By the late ’80s, horror was pretty much done with slashers for a while. Jason and his pals were seeing diminishing returns at the box office, and most of the splattery goods being sold delved into creatures, bugs, or the supernatural. But no one told that to the makers of The House on Tombstone Hill (1989), who decided to revive stalk and slash to dance with the undead for a super gory and entertaining flick, brought back to Blu-ray life in pristine glory by Vinegar Syndrome.
If that title sounds unfamiliar, perhaps you know the film as The Dead Come Home. No? Well, then you may have heard the title Dead Dudes in the House, bestowed by Troma, who picked it up for home video distribution, slapped on a House Party font and a group of white hip-hoppers on the cover who have nothing to do with the film. But Troma’s gonna Troma; while the film does have some comedic elements, I promise there is no dancing or Kid ‘n Play (although I’d pay to see that movie). Whatever you decide to call it (and on the Blu-ray it’s The Dead Come Home), there’s enough fun inside the house to come a knockin’.
The story goes something like this: we open in 1948, with the camera pulling back on a living room. A daughter sits in a chair as her withered mother (Abigail, as we’ll soon find out) stands over a freshly stabbed body. Cut to 40 years later, and a group of friends arrive at the same house. Mark (Douglas Gibson – Midnight Mass) has picked up the dilapidated manor for a steal, and the crew are with him to help whip it into shape. Things start off very poorly for the troop as one of them decides to take a sledgehammer to Abigail’s garden tombstone, waking her from her eternal slumber. Home renovation quickly turns to decapitation, dismemberment, and a harsh disregard for power tool safety.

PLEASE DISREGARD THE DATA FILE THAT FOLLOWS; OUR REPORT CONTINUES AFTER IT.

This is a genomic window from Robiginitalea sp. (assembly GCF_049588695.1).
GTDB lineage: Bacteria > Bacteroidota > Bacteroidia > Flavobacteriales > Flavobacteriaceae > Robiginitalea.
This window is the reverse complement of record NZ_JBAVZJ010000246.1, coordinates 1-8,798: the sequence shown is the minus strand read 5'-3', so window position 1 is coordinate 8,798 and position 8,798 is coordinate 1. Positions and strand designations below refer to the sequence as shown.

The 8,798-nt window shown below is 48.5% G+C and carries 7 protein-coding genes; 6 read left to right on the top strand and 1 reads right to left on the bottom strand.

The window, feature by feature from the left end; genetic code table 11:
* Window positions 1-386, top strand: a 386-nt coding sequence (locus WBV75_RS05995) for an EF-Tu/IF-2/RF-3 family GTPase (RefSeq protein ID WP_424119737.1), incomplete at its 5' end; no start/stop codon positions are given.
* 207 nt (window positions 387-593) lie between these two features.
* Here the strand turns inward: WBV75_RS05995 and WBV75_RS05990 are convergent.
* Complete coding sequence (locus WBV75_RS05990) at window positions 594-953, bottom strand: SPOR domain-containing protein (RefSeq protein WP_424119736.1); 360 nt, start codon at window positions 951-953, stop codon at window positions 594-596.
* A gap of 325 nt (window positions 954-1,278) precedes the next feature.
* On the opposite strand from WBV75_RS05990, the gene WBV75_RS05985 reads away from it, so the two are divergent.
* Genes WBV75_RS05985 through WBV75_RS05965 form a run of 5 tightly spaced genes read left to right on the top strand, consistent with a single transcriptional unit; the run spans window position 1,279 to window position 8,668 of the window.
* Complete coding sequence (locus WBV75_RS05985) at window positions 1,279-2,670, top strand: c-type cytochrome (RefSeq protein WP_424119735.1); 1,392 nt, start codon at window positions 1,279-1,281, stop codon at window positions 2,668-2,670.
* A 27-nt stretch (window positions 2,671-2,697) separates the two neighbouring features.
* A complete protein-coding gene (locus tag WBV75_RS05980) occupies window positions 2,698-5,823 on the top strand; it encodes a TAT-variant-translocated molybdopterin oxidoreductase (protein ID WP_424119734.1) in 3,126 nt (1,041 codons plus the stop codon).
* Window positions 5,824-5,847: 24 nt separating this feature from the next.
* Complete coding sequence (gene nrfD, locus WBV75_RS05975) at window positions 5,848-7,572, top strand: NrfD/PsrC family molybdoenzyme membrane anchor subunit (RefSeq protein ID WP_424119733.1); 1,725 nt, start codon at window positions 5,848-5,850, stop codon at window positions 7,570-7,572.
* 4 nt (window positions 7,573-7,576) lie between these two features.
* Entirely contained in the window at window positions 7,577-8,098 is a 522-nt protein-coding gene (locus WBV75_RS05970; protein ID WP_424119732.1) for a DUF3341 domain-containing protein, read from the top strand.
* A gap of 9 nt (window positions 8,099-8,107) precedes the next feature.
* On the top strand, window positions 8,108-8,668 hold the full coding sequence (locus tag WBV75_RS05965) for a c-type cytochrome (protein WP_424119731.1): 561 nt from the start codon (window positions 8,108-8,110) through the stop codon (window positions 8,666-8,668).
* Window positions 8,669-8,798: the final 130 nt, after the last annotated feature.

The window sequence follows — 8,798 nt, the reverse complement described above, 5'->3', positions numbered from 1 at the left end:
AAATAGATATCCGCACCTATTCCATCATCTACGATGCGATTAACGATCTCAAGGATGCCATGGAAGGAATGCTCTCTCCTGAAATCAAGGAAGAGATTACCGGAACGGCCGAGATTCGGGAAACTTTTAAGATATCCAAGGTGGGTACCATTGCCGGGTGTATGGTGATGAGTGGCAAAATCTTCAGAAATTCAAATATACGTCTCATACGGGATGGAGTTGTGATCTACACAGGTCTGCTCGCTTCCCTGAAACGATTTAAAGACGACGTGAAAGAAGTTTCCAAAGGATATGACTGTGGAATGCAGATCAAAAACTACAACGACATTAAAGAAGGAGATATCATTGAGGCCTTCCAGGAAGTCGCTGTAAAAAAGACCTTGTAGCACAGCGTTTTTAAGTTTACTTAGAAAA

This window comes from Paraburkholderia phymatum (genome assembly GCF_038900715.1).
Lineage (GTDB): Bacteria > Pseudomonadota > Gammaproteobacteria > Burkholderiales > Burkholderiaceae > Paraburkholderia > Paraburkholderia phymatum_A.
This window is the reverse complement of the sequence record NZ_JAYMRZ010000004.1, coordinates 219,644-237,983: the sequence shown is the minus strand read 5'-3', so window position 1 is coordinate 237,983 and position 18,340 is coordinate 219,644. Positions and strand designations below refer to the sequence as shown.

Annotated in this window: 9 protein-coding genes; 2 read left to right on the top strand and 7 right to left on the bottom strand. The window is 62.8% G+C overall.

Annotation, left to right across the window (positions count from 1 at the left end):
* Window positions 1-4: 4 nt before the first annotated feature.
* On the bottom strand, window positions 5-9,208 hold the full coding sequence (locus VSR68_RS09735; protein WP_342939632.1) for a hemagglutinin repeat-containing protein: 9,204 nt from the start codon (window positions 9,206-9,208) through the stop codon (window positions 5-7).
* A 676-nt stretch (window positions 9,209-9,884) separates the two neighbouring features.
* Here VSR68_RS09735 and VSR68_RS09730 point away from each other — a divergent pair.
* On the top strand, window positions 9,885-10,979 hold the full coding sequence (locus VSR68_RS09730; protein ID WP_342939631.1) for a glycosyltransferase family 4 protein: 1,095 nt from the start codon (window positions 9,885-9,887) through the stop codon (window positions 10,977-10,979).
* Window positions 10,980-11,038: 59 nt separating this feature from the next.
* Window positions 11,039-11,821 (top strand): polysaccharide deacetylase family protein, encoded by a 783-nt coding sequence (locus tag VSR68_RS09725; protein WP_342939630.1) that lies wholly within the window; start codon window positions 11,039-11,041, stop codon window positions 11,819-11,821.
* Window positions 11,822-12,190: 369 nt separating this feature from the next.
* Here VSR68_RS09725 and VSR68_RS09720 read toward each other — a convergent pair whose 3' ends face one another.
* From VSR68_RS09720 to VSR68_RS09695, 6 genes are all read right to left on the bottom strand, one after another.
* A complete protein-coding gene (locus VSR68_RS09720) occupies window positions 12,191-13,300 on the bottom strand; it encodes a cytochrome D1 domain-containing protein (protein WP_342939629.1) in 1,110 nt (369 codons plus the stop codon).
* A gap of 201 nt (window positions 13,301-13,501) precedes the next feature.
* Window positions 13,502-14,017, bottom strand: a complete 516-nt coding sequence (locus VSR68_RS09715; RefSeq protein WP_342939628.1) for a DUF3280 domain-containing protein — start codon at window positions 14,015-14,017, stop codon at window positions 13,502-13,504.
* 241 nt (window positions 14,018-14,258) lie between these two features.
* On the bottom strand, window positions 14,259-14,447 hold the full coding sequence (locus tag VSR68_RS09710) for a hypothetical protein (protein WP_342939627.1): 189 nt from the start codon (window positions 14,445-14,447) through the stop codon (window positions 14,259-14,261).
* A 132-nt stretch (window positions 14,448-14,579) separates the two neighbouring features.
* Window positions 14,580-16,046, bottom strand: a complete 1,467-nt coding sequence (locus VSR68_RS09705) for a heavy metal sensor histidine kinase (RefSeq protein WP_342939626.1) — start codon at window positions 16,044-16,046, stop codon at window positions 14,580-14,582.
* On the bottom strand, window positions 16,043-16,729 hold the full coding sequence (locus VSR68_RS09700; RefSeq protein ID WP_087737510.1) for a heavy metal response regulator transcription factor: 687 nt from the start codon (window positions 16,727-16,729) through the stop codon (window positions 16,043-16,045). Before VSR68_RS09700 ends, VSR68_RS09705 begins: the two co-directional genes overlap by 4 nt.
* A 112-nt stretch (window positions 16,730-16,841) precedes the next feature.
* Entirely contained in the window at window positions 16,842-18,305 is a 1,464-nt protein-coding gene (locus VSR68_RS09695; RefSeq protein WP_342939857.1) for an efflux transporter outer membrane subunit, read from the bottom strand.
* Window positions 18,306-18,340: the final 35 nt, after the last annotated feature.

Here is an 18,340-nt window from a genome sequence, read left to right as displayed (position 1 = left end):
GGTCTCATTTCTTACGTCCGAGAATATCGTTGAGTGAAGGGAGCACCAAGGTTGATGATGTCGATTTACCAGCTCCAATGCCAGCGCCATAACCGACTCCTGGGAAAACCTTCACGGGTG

And that’s it, basically; The House on Tombstone Hill has no time for contrivances like plot or character development. Actually, that’s not completely true; the amount of gabbing in the first 20 minutes wears thin pretty fast, as the gang mostly argues about tools, beer, and who’s in charge. Once Abigail makes herself known to the reno team, though, the action picks up considerably with a series of creative deaths that belies the minuscule budget and highlights the ingenuity of effects gurus Ed French (Creepshow 2) and Bruce Spaulding Fuller (Avengers: Infinity War). Blood does flow, limbs do fly, and heads do roll. The guys get messy in ways that mere stabbing can’t affect.
Which is why the supernatural element works well; it allows the effects to be a little more fantastical, and in a twist, anyone killed comes back from the dead to help Abigail out. With so little story to work with, first-time writer/director James Riffel (Night of the Day of the Dawn of the Son of the Bride of the Return of the Terror) essentially makes it one gruesome video game where the killer can tag back in victims to join in the slaughter.
As fun as the kills are, it does become a little repetitious towards the end. With no arc to the tale or any lore to cling to (Abigail is just pissed off, I guess), The House on Tombstone Hill pulls through with enthusiasm, top-notch inventive cinematography from Mark Petersson (American Saint), and some glorious mayhem to wade through. And sometimes that’s all you need.
Now, this could have come out on a bare-bones release and people would still appreciate its goofy charms, but this is Vinegar Syndrome, and they always send their baby Blus into the world with the utmost care and love. The new 2K scan from the 16mm negative is terrific; only the hairstyles and wardrobe will give away the time period—that, and perhaps the lack of post/meta cynicism so prevalent now. In addition to a stills gallery, there is a 29-minute piece entitled Three Dead Dudes, in which actors Mark Zobian, Victor Verhaeghe, and Douglas Gibson fondly reminisce about how they came aboard the project, and the challenges of starting out in the biz. (Kudos to Gibson, who unbeknownst to me also played the role of cackling and decrepit Abigail under quite effective makeup.) And for those curious about auteur James Riffel’s career, they offer a 42-minute audio interview that covers the origins (and struggles) of getting this film made.
There is definite talent on display in The House on Tombstone Hill; the gore is bountiful and its spirit is infectious. Low budget doesn’t mean lack of invention, only resources. Once again, Vinegar Syndrome uses theirs to rescue a film worthy of another look, no matter what you call it. May I suggest Dead Dudes on Tombstone Hill Come Home?
Movie Score: 3/5, Disc Score: 4/5